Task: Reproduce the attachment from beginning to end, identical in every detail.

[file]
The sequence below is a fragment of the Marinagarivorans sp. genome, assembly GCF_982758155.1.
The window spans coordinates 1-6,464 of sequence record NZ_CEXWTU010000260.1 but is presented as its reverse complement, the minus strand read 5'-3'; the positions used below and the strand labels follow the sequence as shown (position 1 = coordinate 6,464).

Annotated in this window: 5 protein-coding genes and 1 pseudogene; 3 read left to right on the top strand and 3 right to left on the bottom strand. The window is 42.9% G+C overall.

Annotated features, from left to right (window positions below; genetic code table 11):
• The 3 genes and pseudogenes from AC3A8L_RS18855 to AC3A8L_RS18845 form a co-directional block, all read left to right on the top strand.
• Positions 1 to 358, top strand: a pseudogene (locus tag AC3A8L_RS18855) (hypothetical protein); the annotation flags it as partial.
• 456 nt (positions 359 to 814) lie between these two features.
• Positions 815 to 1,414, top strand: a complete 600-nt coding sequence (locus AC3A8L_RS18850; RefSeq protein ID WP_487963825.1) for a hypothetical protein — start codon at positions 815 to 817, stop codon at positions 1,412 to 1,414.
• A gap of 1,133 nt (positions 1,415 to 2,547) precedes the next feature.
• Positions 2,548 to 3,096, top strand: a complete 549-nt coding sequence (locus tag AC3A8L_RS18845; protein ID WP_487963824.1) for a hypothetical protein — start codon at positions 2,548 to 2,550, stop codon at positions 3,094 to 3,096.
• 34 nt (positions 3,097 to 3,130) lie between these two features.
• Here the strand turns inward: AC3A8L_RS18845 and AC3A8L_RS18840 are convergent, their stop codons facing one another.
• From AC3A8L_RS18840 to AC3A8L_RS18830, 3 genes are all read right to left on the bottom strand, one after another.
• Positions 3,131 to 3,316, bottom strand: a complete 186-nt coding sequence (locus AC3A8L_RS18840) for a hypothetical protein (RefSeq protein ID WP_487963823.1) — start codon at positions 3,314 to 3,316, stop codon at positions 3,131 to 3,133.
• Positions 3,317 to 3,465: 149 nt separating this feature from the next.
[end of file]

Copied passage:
The sequence below is a fragment of the Marinagarivorans sp. genome, assembly GCF_982758155.1.
The window spans coordinates 1-6,464 of sequence record NZ_CEXWTU010000260.1 but is presented as its reverse complement, the minus strand read 5'-3'; the positions used below and the strand labels follow the sequence as shown (position 1 = coordinate 6,464).

Annotated in this window: 5 protein-coding genes and 1 pseudogene; 3 read left to right on the top strand and 3 right to left on the bottom strand. The window is 42.9% G+C overall.

Annotated features, from left to right (window positions below; genetic code table 11):
• The 3 genes and pseudogenes from AC3A8L_RS18855 to AC3A8L_RS18845 form a co-directional block, all read left to right on the top strand.
• Positions 1 to 358, top strand: a pseudogene (locus tag AC3A8L_RS18855) (hypothetical protein); the annotation flags it as partial.
• 456 nt (positions 359 to 814) lie between these two features.
• Positions 815 to 1,414, top strand: a complete 600-nt coding sequence (locus AC3A8L_RS18850; RefSeq protein ID WP_487963825.1) for a hypothetical protein — start codon at positions 815 to 817, stop codon at positions 1,412 to 1,414.
• A gap of 1,133 nt (positions 1,415 to 2,547) precedes the next feature.
• Positions 2,548 to 3,096, top strand: a complete 549-nt coding sequence (locus tag AC3A8L_RS18845; protein ID WP_487963824.1) for a hypothetical protein — start codon at positions 2,548 to 2,550, stop codon at positions 3,094 to 3,096.
• 34 nt (positions 3,097 to 3,130) lie between these two features.
• Here the strand turns inward: AC3A8L_RS18845 and AC3A8L_RS18840 are convergent, their stop codons facing one another.
• From AC3A8L_RS18840 to AC3A8L_RS18830, 3 genes are all read right to left on the bottom strand, one after another.
• Positions 3,131 to 3,316, bottom strand: a complete 186-nt coding sequence (locus AC3A8L_RS18840) for a hypothetical protein (RefSeq protein ID WP_487963823.1) — start codon at positions 3,314 to 3,316, stop codon at positions 3,131 to 3,133.
• Positions 3,317 to 3,465: 149 nt separating this feature from the next.